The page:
Putting Humpty-Dumpty back together

Hello wonderful people,
Here’s my latest thinking on my recovery.

I have much to rejoice about my progress, but there are shady unexplained moments. None is more perplexing than my famous “locked-glute” day (now known as “locked-glute / numb-calf” day). This alternates with a non locked-glute day. They alternate with absolute precision, like clockwork… and have been doing so for almost a year.

Well, recently I have been questioning the integrity of my brain, and have found some questionable tendencies going on. It all started with someone suggesting that faking a stroke could be a way to gain sympathy from others…the so called “Munchausen Syndrome”. Wait a minute, I thought. Could that be what I am doing, subconsciously? I feel what happens to me is possibly a construct of my mind to gain empathy / sympathy from my team / wife ? …and maybe my body has formed a habit of this, and follows this pattern like clockwork? So I am telling all, about it, rather like when you want to make a new years’ resolution official.

In the meantime, this friend who gave me this idea, believes I am so aware of this and question myself so carefully, that it can’t be artificial. Now, it may not be 100% my creation, but I have noticed that my brain can influence the pain of locked glute / numb calf. An after-lunch nap helped. A lesson I gave took my mind off. My mood certainly counts for something, and I have told my wife the my bad days are purely psycho-somatic and she is to give me no sympathy whatsoever. Nor do I want sympathy from anyone else, which is why I’ve “come-out” with this theory.

I know people’s minds are slightly out-of-whack after a stroke, and my mind is having trouble putting Humpty-Dumpty (me, of course) back together again !! I should make an official list of things that need fixing, but I’m afraid to compound my issue. Anyway, I am not asking the good Lord to heal me, but to grant me the clarity and objectivity, so I can have a fighting chance (which I maybe already have?) …arrrg…I’m overthinking…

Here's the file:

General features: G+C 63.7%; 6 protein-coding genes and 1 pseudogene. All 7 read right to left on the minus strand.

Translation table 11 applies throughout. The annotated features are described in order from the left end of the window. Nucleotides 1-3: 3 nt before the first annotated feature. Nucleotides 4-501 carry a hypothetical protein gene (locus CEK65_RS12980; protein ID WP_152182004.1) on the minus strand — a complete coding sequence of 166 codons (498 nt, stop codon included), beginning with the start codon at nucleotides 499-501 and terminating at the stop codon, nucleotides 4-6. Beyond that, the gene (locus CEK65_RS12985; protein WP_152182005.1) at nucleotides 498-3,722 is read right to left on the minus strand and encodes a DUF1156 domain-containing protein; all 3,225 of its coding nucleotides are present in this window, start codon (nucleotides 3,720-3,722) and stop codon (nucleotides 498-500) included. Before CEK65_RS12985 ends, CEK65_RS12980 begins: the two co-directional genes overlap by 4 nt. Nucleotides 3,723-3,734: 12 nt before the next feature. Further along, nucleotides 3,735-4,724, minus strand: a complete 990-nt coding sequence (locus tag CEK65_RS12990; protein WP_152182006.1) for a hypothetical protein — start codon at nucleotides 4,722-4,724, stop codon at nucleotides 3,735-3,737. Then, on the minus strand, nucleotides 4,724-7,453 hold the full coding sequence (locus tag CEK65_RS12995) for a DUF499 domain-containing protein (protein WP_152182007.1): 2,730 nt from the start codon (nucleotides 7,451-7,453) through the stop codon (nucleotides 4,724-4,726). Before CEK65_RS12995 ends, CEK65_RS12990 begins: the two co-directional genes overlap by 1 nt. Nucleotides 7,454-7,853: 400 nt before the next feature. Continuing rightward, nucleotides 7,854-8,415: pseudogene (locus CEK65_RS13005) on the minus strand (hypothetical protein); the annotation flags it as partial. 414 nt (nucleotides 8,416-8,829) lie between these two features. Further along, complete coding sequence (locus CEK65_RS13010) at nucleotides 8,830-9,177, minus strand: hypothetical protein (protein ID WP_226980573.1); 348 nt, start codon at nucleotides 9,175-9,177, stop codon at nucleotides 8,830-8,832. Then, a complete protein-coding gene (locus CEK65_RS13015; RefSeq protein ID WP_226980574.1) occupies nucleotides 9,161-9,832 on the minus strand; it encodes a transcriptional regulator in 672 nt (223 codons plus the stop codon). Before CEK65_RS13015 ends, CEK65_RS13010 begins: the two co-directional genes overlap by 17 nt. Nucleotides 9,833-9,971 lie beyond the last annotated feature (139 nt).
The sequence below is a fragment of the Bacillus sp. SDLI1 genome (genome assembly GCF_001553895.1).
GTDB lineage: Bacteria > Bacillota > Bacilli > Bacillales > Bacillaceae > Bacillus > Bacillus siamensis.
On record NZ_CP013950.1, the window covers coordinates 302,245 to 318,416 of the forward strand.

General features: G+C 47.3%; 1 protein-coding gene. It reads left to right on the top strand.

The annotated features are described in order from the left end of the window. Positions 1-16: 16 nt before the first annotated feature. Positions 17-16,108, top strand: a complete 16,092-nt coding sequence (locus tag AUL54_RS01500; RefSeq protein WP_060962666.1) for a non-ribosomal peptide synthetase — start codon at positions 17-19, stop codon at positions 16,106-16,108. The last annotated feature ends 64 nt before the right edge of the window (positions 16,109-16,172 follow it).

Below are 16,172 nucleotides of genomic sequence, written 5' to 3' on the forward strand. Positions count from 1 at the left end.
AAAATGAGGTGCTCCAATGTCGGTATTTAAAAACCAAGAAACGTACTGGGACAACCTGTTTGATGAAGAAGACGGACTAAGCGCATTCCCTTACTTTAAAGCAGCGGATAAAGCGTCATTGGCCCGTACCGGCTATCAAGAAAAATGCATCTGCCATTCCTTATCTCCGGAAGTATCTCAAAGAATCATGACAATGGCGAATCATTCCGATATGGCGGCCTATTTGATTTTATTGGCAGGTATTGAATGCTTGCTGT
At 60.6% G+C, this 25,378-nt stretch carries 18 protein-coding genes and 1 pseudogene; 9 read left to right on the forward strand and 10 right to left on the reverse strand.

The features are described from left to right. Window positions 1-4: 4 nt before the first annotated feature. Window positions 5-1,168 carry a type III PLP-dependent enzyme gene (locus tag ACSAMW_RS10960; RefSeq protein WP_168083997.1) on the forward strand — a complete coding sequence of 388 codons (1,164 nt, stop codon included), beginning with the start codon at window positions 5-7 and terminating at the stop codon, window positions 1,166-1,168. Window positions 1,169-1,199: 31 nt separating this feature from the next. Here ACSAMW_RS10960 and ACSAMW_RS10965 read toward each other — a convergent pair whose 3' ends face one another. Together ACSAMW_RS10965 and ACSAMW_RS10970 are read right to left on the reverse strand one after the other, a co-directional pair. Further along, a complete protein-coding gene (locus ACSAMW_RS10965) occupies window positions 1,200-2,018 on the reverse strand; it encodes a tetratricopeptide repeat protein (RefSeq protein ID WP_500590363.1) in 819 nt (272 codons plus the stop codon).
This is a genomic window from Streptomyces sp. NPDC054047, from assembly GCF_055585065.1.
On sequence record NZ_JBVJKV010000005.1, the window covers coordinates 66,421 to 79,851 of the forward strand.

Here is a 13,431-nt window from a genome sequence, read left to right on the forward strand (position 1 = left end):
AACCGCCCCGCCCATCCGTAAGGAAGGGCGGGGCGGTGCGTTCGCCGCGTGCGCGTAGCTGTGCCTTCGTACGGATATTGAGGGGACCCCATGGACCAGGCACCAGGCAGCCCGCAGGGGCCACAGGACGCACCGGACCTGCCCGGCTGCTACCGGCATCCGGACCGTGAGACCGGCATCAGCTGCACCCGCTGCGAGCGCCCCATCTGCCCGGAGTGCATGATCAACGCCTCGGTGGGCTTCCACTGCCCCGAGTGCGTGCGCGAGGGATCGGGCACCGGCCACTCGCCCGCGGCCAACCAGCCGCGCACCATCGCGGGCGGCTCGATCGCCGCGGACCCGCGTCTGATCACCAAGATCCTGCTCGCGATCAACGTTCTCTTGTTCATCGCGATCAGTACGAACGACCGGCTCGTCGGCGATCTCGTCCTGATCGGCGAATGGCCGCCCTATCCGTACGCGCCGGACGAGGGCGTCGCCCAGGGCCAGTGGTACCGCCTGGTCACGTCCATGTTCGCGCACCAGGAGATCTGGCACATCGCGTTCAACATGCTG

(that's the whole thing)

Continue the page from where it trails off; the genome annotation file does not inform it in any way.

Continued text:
All opinions deeply appreciated,
but please spare no sympathy,
Ciao, Roland


I read a book of Bertrand Russell essays a few years after stroke, and the next book I felt I needed to read was a Red Dwarf novel. :smile: We know that babies smile cutely, not because they are enjoying seeing you, but because they don’t want you to abandon them. This is instinctual stuff isn’t it? White hair is an hormonal consequence but it also is a white flag when danger is present. I don’t know where I am taking this reply to be honest, so I will ramble in the hope something I write might connect to your thoughts. My partner gave me very little sympathy, but I respected that is part of her personality, and I never expected it. She hated the year I shuffled. She told me she actually hated it, especially if she was stuck behind me. But that wasn’t psycho-somatic because no matter how much I wanted to take a full step, my brain refused. The mind is constantly playing tricks on itself, the National Geographic series, Brain Games, is a good series for harvesting some knowledge on the psychology and science of the brain in everyday action and thought. I should watch it again, because it has some good stuff in it, although the later episodes get a little too close to popular science for my liking.

Although, I do question whether the habit of this is not atypical to the stroke brain and could be something most people’s brains do in order to affect this, that and the other, perhaps? Funnily today, I was standing queue at the post office. It was a long wait, behind me was a dear old lady who looked to me to be a great age. I was in agony from the wait and felt like I was going to collapse at any minute, my left leg started to wobble, and my vision was horrendously off. When it was my turn, I kindly turned to the woman behind me and offered her my place. Well, I’ve never seen so sprightly and so seemingly fit a person of that assumed age dart over to the counter and get her business done. Meanwhile, I shuffled with cane in hand and barely made it to the counter, huffing and puffing. My brain assumed sympathy over a perceived condition of hers over my own. Once again, Roland, I have no idea where I am going with this and shall return to the topic once others have teased out the concept of it. :sweat_smile: